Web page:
Vitamin D May Lower Miscarriage Risk

Vitamin D May Lower Miscarriage Risk

Women who've had a miscarriage are more likely to get pregnant and have a baby if they have adequate levels of vitamin D

Pregnancy & Postpartum

HealthDay News

FRIDAY, June 1, 2018 (HealthDay News) -- Women who've had a miscarriage are more likely to get pregnant and have a baby if they have adequate levels of vitamin D, new research indicates.

READ: Tips for Getting Enough Vitamin D

"Our findings suggest that vitamin D may play a protective role in pregnancy," said lead investigator Sunni Mumford, from the epidemiology branch of the U.S. National Institute of Child Health and Human Development.

Previous studies have shown that in vitro fertilization is more successful among women with higher levels of vitamin D, the study authors explained in a news release from the U.S. National Institutes of Health.

But the investigators noted there is little evidence on the link between vitamin D and pregnancy rates/pregnancy loss among women not using reproductive technologies.

For the study, the researchers examined the vitamin D levels of 1,200 women with a history of miscarriage before they got pregnant again. Their vitamin D levels were also tested when they were eight weeks' pregnant.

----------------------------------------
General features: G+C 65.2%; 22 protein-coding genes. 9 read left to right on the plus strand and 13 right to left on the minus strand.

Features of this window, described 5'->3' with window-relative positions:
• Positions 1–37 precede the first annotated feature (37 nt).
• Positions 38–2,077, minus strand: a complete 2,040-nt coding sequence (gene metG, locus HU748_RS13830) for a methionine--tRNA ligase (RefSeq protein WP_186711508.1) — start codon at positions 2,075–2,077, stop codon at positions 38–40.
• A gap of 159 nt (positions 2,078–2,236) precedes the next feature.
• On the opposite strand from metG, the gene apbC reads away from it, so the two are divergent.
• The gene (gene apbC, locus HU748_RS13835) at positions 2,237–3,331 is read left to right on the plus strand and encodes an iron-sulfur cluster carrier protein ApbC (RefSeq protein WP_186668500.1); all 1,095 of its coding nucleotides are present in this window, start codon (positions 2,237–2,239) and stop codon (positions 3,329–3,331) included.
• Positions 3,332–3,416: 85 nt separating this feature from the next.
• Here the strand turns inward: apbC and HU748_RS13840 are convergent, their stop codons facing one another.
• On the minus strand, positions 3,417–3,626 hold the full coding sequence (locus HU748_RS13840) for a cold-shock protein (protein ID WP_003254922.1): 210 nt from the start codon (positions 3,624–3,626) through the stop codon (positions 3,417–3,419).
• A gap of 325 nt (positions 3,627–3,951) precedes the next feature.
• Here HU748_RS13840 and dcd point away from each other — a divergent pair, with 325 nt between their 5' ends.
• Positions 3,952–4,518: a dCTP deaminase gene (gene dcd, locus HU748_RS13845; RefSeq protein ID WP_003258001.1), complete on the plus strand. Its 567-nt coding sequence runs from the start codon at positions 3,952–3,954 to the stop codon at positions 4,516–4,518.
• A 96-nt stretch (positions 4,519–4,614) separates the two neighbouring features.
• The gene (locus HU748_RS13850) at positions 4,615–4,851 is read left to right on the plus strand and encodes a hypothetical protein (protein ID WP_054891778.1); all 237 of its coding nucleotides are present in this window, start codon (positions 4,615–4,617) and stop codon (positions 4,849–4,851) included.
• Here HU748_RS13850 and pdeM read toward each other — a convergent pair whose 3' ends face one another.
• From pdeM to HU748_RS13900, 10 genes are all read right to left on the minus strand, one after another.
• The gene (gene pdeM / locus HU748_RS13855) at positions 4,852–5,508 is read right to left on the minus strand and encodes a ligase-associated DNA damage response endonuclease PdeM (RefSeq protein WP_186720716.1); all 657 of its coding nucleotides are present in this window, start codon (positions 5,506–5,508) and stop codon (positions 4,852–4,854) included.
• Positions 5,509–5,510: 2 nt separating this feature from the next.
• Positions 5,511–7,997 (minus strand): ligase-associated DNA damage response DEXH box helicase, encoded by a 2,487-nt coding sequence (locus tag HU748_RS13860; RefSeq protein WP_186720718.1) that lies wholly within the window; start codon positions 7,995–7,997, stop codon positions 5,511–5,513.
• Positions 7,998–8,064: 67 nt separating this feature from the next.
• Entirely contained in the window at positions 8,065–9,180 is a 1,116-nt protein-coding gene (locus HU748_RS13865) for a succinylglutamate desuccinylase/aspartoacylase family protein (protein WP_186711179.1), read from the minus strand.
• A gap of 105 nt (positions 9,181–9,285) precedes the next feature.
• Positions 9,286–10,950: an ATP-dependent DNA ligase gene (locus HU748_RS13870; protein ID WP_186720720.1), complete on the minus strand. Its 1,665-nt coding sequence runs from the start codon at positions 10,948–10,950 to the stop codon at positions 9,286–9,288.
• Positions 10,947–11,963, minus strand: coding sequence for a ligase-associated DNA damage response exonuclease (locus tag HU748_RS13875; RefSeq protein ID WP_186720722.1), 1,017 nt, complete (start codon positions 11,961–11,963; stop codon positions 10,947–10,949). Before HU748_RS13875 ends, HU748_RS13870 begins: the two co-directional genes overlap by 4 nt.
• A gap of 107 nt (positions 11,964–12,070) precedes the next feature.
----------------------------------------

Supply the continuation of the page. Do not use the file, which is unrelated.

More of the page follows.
Although it doesn't prove cause and effect, the study showed that the women who had sufficient vitamin D levels, or concentrations of 30 nanograms per milliliter (ng/mL) or more, were 10 percent more likely to become pregnant and 15 percent more likely to have a live birth than those with lower levels of vitamin D.

Among the women who got pregnant, every 10 ng/mL increase in vitamin D before conception was associated with a 12 percent lower risk of miscarriage. The researchers reported that by the eighth week of pregnancy, vitamin D levels were no longer linked to pregnancy loss.

The findings were published May 30 in The Lancet Diabetes & Endocrinology.

The study authors noted that more research is needed to determine if vitamin D supplements could reduce the risk of pregnancy loss among women at high risk for miscarriage.

SOURCE: U.S. National Institutes of Health, news release, May 30, 2018

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